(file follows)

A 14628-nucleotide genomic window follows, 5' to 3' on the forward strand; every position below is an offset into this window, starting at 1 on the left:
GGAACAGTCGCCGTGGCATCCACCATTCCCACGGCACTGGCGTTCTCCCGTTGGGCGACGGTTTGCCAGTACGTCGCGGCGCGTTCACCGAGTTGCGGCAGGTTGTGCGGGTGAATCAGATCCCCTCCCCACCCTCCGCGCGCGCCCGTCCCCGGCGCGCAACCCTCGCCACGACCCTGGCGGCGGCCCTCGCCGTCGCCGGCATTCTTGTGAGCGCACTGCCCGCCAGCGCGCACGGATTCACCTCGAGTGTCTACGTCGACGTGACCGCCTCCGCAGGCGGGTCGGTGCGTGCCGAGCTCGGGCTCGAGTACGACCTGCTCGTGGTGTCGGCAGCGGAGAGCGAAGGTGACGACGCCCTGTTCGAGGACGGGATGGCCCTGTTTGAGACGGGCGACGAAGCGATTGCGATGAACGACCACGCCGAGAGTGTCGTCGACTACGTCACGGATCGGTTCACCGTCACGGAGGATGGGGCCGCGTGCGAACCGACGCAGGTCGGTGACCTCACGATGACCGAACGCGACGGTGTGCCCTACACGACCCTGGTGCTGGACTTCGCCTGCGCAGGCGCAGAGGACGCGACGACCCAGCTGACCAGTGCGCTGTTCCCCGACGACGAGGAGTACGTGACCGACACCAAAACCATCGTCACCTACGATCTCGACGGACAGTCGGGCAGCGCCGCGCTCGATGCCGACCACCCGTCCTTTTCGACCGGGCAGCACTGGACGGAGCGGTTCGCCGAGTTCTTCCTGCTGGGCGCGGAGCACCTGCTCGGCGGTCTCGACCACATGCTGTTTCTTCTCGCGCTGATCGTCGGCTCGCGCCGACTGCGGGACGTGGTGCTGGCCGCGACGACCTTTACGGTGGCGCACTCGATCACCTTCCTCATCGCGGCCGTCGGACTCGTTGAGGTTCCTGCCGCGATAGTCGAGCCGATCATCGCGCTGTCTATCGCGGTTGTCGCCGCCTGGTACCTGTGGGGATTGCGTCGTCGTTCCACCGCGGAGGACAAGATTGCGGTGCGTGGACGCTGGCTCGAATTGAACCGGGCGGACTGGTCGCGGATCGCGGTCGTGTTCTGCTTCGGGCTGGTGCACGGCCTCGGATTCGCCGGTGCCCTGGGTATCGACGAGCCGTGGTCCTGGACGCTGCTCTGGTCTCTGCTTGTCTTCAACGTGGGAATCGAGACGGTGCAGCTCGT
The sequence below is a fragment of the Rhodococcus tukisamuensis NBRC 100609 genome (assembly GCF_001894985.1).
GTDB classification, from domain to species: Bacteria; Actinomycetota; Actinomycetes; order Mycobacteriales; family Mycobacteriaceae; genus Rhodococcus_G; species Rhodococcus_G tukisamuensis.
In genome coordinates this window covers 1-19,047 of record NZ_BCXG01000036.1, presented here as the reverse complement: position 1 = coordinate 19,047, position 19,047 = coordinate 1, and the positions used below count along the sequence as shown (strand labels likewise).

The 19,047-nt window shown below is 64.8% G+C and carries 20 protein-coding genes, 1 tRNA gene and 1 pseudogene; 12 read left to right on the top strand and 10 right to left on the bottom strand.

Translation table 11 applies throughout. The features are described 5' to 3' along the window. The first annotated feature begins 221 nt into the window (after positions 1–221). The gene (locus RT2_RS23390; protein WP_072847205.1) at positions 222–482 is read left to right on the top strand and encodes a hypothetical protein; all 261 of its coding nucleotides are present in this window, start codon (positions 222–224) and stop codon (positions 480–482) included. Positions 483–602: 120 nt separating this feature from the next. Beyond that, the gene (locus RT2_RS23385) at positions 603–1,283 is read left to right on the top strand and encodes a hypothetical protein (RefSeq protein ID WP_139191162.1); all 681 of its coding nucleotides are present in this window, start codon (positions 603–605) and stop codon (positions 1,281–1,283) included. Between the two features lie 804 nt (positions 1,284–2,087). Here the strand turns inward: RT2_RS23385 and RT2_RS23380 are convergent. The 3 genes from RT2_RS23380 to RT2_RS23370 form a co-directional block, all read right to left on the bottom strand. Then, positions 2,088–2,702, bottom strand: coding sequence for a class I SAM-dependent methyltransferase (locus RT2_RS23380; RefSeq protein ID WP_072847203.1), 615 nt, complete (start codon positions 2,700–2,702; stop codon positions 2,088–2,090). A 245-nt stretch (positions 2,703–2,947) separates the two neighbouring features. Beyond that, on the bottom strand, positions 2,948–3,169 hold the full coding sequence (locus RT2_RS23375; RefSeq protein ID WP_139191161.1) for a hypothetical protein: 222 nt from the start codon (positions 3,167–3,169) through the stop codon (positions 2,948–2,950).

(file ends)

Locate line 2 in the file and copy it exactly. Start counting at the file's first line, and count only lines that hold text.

GGAACAGTCGCCGTGGCATCCACCATTCCCACGGCACTGGCGTTCTCCCGTTGGGCGACGGTTTGCCAGTACGTCGCGGCGCGTTCACCGAGTTGCGGCAGGTTGTGCGGGTGAATCAGATCCCCTCCCCACCCTCCGCGCGCGCCCGTCCCCGGCGCGCAACCCTCGCCACGACCCTGGCGGCGGCCCTCGCCGTCGCCGGCATTCTTGTGAGCGCACTGCCCGCCAGCGCGCACGGATTCACCTCGAGTGTCTACGTCGACGTGACCGCCTCCGCAGGCGGGTCGGTGCGTGCCGAGCTCGGGCTCGAGTACGACCTGCTCGTGGTGTCGGCAGCGGAGAGCGAAGGTGACGACGCCCTGTTCGAGGACGGGATGGCCCTGTTTGAGACGGGCGACGAAGCGATTGCGATGAACGACCACGCCGAGAGTGTCGTCGACTACGTCACGGATCGGTTCACCGTCACGGAGGATGGGGCCGCGTGCGAACCGACGCAGGTCGGTGACCTCACGATGACCGAACGCGACGGTGTGCCCTACACGACCCTGGTGCTGGACTTCGCCTGCGCAGGCGCAGAGGACGCGACGACCCAGCTGACCAGTGCGCTGTTCCCCGACGACGAGGAGTACGTGACCGACACCAAAACCATCGTCACCTACGATCTCGACGGACAGTCGGGCAGCGCCGCGCTCGATGCCGACCACCCGTCCTTTTCGACCGGGCAGCACTGGACGGAGCGGTTCGCCGAGTTCTTCCTGCTGGGCGCGGAGCACCTGCTCGGCGGTCTCGACCACATGCTGTTTCTTCTCGCGCTGATCGTCGGCTCGCGCCGACTGCGGGACGTGGTGCTGGCCGCGACGACCTTTACGGTGGCGCACTCGATCACCTTCCTCATCGCGGCCGTCGGACTCGTTGAGGTTCCTGCCGCGATAGTCGAGCCGATCATCGCGCTGTCTATCGCGGTTGTCGCCGCCTGGTACCTGTGGGGATTGCGTCGTCGTTCCACCGCGGAGGACAAGATTGCGGTGCGTGGACGCTGGCTCGAATTGAACCGGGCGGACTGGTCGCGGATCGCGGTCGTGTTCTGCTTCGGGCTGGTGCACGGCCTCGGATTCGCCGGTGCCCTGGGTATCGACGAGCCGTGGTCCTGGACGCTGCTCTGGTCTCTGCTTGTCTTCAACGTGGGAATCGAGACGGTGCAGCTCGT